What's new in Pompeii

It might be thousands of years old, but there’s a new reason to pay a visit to the world’s most iconic archaeological site.

By Connor McGovern
Published 13 Feb 2019, 08:00 GMT
Vesuvius watches over the ruins of Pompeii – the city it destroyed nearly 2,000 years ago. ...
Vesuvius watches over the ruins of Pompeii – the city it destroyed nearly 2,000 years ago.
Photograph by Getty Images

As the saying goes: ‘see Naples and die’. But before you visit and kick the bucket, recent discoveries at the nearby ancient Roman city of Pompeii mean there’s another excuse to head to the capital of Italy’s Campania region. An intensive dig at the Regio V site in Pompeii kicked off in 2013, but only now are the efforts of historians and archaeologists beginning to bear fruit. Last year, new horse and human skeletons were unearthed at the world-famous ruins, as well as houses, shrines, mosaics and a certain saucy mural depicting the Greek tale of Leda and the Swan.

Elsewhere, the Schola Armaturarum (that’s the gladiator school, to you and me) has thankfully been restored to its former glory after it collapsed in 2010, which fuelled questions about Pompeii’s management at the time.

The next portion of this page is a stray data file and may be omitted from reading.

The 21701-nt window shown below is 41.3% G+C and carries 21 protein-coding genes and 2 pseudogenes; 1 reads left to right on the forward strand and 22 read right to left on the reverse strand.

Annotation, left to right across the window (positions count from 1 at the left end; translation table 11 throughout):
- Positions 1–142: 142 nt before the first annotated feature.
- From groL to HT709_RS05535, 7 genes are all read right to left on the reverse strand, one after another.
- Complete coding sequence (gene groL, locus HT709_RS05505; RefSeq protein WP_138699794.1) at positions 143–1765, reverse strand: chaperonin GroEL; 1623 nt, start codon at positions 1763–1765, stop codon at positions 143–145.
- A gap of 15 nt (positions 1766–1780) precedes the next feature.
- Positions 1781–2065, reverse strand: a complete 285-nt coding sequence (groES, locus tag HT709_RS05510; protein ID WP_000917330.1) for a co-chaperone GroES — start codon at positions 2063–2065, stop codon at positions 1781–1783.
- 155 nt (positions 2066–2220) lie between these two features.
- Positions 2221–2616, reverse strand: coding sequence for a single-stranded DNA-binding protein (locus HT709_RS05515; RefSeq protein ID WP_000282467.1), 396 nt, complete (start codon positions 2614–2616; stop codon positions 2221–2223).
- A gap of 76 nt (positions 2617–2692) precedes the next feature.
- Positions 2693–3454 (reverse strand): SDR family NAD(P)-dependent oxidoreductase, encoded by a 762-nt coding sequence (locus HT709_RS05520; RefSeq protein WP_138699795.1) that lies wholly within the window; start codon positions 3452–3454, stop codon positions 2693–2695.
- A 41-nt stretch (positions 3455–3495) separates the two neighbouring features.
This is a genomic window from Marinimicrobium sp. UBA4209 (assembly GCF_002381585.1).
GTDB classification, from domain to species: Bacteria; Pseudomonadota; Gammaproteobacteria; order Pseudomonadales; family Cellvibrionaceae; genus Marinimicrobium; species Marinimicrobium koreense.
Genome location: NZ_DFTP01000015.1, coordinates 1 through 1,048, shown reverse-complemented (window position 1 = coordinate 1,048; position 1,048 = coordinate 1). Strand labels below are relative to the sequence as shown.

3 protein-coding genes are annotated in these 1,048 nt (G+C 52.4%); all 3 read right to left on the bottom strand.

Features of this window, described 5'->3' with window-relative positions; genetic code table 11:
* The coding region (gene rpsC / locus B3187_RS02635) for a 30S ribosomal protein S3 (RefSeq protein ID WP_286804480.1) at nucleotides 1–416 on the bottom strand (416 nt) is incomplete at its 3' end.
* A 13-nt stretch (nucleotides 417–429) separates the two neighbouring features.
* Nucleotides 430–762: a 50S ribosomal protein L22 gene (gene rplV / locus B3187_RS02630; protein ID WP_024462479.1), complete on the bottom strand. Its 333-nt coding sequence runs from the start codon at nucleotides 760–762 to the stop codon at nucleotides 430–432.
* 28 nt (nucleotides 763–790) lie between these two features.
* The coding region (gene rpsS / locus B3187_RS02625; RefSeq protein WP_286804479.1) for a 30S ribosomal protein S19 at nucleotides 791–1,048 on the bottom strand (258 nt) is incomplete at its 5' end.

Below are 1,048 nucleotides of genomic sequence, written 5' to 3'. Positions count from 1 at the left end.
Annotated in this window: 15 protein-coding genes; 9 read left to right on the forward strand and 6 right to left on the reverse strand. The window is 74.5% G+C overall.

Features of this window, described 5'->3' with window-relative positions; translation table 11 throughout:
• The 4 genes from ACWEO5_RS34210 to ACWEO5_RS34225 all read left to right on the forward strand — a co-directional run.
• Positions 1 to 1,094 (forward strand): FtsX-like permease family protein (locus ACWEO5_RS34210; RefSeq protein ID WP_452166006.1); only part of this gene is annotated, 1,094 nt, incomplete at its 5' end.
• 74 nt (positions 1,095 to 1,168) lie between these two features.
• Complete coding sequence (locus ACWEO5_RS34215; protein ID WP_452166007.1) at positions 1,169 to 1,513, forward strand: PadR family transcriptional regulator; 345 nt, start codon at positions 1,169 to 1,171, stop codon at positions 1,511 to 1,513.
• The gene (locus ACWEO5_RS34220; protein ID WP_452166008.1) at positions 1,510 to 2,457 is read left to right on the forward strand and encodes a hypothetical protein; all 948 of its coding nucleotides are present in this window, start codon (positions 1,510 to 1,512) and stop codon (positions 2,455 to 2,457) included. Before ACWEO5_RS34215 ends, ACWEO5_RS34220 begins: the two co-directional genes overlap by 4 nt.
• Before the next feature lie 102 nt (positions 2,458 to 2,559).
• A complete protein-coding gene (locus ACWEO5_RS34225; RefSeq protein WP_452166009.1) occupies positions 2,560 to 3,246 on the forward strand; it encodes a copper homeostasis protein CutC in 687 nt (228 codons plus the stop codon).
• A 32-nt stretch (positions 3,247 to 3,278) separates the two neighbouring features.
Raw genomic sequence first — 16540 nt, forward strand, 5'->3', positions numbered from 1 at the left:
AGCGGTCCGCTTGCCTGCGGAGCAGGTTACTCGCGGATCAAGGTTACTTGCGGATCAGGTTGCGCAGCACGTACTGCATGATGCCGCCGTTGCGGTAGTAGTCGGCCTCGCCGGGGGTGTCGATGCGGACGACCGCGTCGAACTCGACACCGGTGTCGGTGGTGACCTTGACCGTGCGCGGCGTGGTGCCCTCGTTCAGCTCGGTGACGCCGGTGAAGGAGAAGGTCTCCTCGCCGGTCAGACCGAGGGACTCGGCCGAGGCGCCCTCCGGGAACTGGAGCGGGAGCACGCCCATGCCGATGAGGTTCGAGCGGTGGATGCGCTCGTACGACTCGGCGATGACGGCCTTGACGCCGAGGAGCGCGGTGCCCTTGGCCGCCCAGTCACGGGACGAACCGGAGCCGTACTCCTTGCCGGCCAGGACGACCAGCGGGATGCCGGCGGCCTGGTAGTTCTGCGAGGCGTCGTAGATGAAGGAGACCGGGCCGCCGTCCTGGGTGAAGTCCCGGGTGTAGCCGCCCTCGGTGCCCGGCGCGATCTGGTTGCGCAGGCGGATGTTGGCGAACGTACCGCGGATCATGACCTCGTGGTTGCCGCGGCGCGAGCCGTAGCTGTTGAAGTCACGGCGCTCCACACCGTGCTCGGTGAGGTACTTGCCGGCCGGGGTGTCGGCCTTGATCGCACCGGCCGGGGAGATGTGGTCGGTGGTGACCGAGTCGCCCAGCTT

But perhaps the most interesting find in these renewed excavations was an ancient piece of charcoal ‘graffiti’, its legibility a result of it being freshly scrawled on a wall shortly before the Vesuvian ash and pumice descended on the city. It’s been turning ancient historians’ heads as the Roman-age Banksy dated his work in October, throwing the previously held belief that the AD 79 eruption took place in August into doubt.

All the archaeological action hasn’t just been taking place at Pompeii, though. At nearby Herculaneum, the Antiquarium — a rather gawdy white elephant since 1974 — has finally opened to the public. It’s hosting SplendOri: Luxury in the Ornaments of Herculaneum, an exhibition showcasing some of the most lustrous finds in and around the ill-fated Roman city, including jewels, coins, ornaments and gems. Until 30 September 2019.

Published in the March 2019 issue of National Geographic Traveller (UK)


Explore Nat Geo

  • Animals
  • Environment
  • History & Culture
  • Science
  • Travel
  • Photography
  • Space
  • Adventure
  • Video

About us


  • Magazines
  • Disney+

Follow us

Copyright © 1996-2015 National Geographic Society. Copyright © 2015-2024 National Geographic Partners, LLC. All rights reserved